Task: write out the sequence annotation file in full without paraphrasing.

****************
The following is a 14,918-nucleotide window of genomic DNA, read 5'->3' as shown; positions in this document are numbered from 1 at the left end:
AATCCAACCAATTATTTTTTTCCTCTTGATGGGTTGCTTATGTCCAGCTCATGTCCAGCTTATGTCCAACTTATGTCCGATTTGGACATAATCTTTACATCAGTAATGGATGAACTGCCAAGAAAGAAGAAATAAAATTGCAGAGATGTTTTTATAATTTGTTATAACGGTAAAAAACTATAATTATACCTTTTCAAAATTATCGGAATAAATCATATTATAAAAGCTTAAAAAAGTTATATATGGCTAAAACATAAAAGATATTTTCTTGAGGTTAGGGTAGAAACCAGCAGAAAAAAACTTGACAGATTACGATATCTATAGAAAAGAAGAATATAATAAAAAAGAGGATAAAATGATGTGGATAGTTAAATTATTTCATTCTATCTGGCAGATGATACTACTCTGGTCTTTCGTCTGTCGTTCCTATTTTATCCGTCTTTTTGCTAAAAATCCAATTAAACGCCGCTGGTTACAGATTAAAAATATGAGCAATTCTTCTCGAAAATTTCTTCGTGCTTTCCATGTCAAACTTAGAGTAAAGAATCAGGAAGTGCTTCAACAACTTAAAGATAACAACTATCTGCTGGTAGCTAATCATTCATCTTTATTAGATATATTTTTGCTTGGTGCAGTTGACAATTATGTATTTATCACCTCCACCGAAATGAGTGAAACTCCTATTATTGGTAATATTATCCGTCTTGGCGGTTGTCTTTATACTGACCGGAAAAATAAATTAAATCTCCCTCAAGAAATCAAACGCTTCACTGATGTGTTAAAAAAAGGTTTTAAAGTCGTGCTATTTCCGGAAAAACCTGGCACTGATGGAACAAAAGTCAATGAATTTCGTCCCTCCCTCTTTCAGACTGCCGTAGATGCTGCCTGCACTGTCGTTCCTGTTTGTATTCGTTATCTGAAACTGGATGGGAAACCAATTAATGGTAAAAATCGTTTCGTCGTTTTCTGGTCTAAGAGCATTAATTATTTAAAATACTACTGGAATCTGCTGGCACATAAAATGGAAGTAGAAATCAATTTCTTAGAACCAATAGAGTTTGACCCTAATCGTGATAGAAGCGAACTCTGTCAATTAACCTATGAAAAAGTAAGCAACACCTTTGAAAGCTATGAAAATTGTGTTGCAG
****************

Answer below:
The following is a 14,918-nucleotide window of genomic DNA, read 5'->3' as shown; positions in this document are numbered from 1 at the left end:
AATCCAACCAATTATTTTTTTCCTCTTGATGGGTTGCTTATGTCCAGCTCATGTCCAGCTTATGTCCAACTTATGTCCGATTTGGACATAATCTTTACATCAGTAATGGATGAACTGCCAAGAAAGAAGAAATAAAATTGCAGAGATGTTTTTATAATTTGTTATAACGGTAAAAAACTATAATTATACCTTTTCAAAATTATCGGAATAAATCATATTATAAAAGCTTAAAAAAGTTATATATGGCTAAAACATAAAAGATATTTTCTTGAGGTTAGGGTAGAAACCAGCAGAAAAAAACTTGACAGATTACGATATCTATAGAAAAGAAGAATATAATAAAAAAGAGGATAAAATGATGTGGATAGTTAAATTATTTCATTCTATCTGGCAGATGATACTACTCTGGTCTTTCGTCTGTCGTTCCTATTTTATCCGTCTTTTTGCTAAAAATCCAATTAAACGCCGCTGGTTACAGATTAAAAATATGAGCAATTCTTCTCGAAAATTTCTTCGTGCTTTCCATGTCAAACTTAGAGTAAAGAATCAGGAAGTGCTTCAACAACTTAAAGATAACAACTATCTGCTGGTAGCTAATCATTCATCTTTATTAGATATATTTTTGCTTGGTGCAGTTGACAATTATGTATTTATCACCTCCACCGAAATGAGTGAAACTCCTATTATTGGTAATATTATCCGTCTTGGCGGTTGTCTTTATACTGACCGGAAAAATAAATTAAATCTCCCTCAAGAAATCAAACGCTTCACTGATGTGTTAAAAAAAGGTTTTAAAGTCGTGCTATTTCCGGAAAAACCTGGCACTGATGGAACAAAAGTCAATGAATTTCGTCCCTCCCTCTTTCAGACTGCCGTAGATGCTGCCTGCACTGTCGTTCCTGTTTGTATTCGTTATCTGAAACTGGATGGGAAACCAATTAATGGTAAAAATCGTTTCGTCGTTTTCTGGTCTAAGAGCATTAATTATTTAAAATACTACTGGAATCTGCTGGCACATAAAATGGAAGTAGAAATCAATTTCTTAGAACCAATAGAGTTTGACCCTAATCGTGATAGAAGCGAACTCTGTCAATTAACCTATGAAAAAGTAAGCAACACCTTTGAAAGCTATGAAAATTGTGTTGCAG